Note to users. If you're seeing this message, it means that your browser cannot find this page's style/presentation instructions -- or possibly that you are using a browser that does not support current Web standards. Find out more about why this message is appearing, and what you can do to make your experience of our site the best it can be.

Subscribe

Logo for

PNAS 109 (20): 7888-7892

Copyright © 2012 by the National Academy of Sciences.


BIOLOGICAL SCIENCES / NEUROSCIENCE

Calpain cleaves and activates the TRPC5 channel to participate in semaphorin 3A-induced neuronal growth cone collapse

J. Stefan Kaczmareka,1, Antonio Ricciob,c,1, and David E. Claphamb,c,2

aProgram in Neuroscience, Division of Medical Sciences, Harvard University, Boston, MA 02115; bHoward Hughes Medical Institute, Department of Cardiology, Manton Center for Orphan Disease, Children’s Hospital Boston, MA 02115; and cDepartment of Neurobiology, Harvard Medical School, Boston, MA 02115

Contributed by David E. Clapham, April 6, 2012 (sent for review March 17, 2012)

Abstract: The nonselective cation channel transient receptor potential canonical (TRPC)5 is found predominantly in the brain and has been proposed to regulate neuronal processes and growth cones. Here, we demonstrate that semaphorin 3A-mediated growth cone collapse is reduced in hippocampal neurons from TRPC5 null mice. This reduction is reproduced by inhibition of the calcium-sensitive protease calpain in wild-type neurons but not in TRPC5–/– neurons. We show that calpain-1 and calpain-2 cleave and functionally activate TRPC5. Mutation of a critical threonine at position 857 inhibits calpain-2 cleavage of the channel. Finally, we show that the truncated TRPC5 predicted to result from calpain cleavage is functionally active. These results indicate that semaphorin 3A initiates growth cone collapse via activation of calpain that in turn potentiates TRPC5 activity. Thus, TRPC5 acts downstream of semaphorin signaling to cause changes in neuronal growth cone morphology and nervous system development.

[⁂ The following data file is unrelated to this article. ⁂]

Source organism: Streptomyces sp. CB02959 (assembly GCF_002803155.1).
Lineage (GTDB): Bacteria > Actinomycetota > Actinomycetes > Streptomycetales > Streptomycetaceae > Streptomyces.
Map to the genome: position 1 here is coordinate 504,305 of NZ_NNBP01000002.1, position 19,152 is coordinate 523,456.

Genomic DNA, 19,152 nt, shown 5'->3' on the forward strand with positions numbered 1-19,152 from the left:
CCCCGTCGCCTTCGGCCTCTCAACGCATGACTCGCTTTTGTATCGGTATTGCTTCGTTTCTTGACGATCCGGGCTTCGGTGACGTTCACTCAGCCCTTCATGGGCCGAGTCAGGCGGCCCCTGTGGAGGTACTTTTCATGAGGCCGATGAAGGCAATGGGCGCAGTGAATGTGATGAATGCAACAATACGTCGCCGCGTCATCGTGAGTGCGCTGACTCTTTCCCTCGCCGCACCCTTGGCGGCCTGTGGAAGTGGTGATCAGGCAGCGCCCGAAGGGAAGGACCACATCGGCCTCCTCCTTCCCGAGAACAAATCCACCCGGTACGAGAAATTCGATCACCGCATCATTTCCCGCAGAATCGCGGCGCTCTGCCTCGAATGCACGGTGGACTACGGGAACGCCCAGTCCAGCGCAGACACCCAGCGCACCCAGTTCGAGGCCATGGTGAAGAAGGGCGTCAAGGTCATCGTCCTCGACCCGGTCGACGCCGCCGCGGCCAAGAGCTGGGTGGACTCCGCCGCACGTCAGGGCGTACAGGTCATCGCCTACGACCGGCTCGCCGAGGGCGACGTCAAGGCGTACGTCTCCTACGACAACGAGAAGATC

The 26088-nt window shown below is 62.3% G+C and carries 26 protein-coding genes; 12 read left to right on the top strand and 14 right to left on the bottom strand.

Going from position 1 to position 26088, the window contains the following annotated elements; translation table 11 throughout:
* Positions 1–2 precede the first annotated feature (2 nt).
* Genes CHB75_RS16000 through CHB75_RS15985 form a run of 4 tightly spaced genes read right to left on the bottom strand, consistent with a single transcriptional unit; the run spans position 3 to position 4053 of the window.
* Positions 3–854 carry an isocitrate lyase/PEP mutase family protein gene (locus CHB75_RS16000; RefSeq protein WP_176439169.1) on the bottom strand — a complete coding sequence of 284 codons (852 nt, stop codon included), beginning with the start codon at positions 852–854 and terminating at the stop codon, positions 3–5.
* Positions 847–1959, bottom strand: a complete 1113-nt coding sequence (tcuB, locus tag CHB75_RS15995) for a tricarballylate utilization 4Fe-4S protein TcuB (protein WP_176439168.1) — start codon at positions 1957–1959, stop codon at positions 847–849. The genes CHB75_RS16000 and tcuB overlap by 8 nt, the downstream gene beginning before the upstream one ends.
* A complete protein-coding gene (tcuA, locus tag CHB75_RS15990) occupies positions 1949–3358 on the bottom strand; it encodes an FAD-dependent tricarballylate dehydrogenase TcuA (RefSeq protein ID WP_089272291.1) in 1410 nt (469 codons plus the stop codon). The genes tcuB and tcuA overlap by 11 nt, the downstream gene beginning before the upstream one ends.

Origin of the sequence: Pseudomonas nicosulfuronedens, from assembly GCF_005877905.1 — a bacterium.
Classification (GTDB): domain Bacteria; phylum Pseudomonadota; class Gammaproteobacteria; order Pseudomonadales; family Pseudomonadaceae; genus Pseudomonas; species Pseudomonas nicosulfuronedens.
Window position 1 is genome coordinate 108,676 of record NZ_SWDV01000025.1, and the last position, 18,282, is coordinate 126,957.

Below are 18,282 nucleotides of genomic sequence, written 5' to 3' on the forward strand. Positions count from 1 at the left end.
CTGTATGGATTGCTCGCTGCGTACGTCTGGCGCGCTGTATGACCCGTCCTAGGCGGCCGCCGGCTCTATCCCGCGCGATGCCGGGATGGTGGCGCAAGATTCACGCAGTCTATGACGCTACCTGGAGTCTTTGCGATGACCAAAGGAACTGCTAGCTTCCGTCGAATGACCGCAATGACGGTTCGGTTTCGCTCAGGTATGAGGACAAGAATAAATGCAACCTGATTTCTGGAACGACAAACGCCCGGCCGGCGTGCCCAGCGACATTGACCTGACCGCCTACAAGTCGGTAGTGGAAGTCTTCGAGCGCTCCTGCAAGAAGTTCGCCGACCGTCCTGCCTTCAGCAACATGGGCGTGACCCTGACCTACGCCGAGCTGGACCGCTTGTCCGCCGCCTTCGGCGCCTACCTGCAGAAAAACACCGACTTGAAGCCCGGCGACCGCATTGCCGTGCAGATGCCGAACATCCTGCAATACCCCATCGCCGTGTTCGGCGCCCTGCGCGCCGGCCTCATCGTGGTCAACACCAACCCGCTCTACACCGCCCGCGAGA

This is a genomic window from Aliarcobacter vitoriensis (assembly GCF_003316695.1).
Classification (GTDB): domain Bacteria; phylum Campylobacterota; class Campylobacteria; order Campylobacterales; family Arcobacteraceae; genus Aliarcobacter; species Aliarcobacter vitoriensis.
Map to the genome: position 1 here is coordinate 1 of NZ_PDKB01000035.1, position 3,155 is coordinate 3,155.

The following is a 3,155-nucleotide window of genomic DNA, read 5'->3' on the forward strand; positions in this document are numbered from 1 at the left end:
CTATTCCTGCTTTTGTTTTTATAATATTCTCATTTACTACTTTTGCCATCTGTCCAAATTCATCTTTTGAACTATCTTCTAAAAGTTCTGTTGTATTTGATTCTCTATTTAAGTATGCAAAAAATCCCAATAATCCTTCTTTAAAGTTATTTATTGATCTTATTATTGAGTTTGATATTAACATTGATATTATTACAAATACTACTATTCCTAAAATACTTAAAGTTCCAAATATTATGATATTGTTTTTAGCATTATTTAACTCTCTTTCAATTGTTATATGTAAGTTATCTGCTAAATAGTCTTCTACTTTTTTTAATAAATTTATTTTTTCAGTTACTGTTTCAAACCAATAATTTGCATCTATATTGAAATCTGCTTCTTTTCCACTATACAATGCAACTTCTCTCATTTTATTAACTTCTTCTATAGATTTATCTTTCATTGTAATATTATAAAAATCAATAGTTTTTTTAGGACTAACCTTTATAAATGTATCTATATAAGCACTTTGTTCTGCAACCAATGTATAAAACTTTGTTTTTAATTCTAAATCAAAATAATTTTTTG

Key Words: hippocampus • TRP channel • calcium signaling • neuronal development


Author contributions: J.S.K. and D.E.C. designed research; J.S.K. and A.R. performed research; J.S.K. and A.R. contributed new reagents/analytic tools; J.S.K., A.R., and D.E.C. analyzed data; and J.S.K. and D.E.C. wrote the paper.

1J.S.K. and A.R. contributed equally to this work.

The authors declare no conflict of interest.

2To whom correspondence should be addressed. E-mail: dclapham{at}enders.tch.harvard.edu.


THIS ARTICLE HAS BEEN CITED BY OTHER ARTICLES:
Selective inhibition of caspases in skeletal muscle reverses the apoptotic synaptic degeneration in slow-channel myasthenic syndrome.
H. Zhu, P. Pytel, and C. M. Gomez (2014)
Hum. Mol. Genet. 23, 69-77
   Abstract »    Full Text »    PDF »
Calpain A modulates Toll responses by limited Cactus/I{kappa}B proteolysis.
M. Fontenele, B. Lim, D. Oliveira, M. Buffolo, D. H. Perlman, T. Schupbach, and H. Araujo (2013)
Mol. Biol. Cell 24, 2966-2980
   Abstract »    Full Text »    PDF »
Activity-dependent competition regulates motor neuron axon pathfinding via PlexinA3.
P. V. Plazas, X. Nicol, and N. C. Spitzer (2013)
PNAS 110, 1524-1529
   Abstract »    Full Text »    PDF »

To Advertise     Find Products


Science Signaling. ISSN 1937-9145 (online), 1945-0877 (print). Pre-2008: Science's STKE. ISSN 1525-8882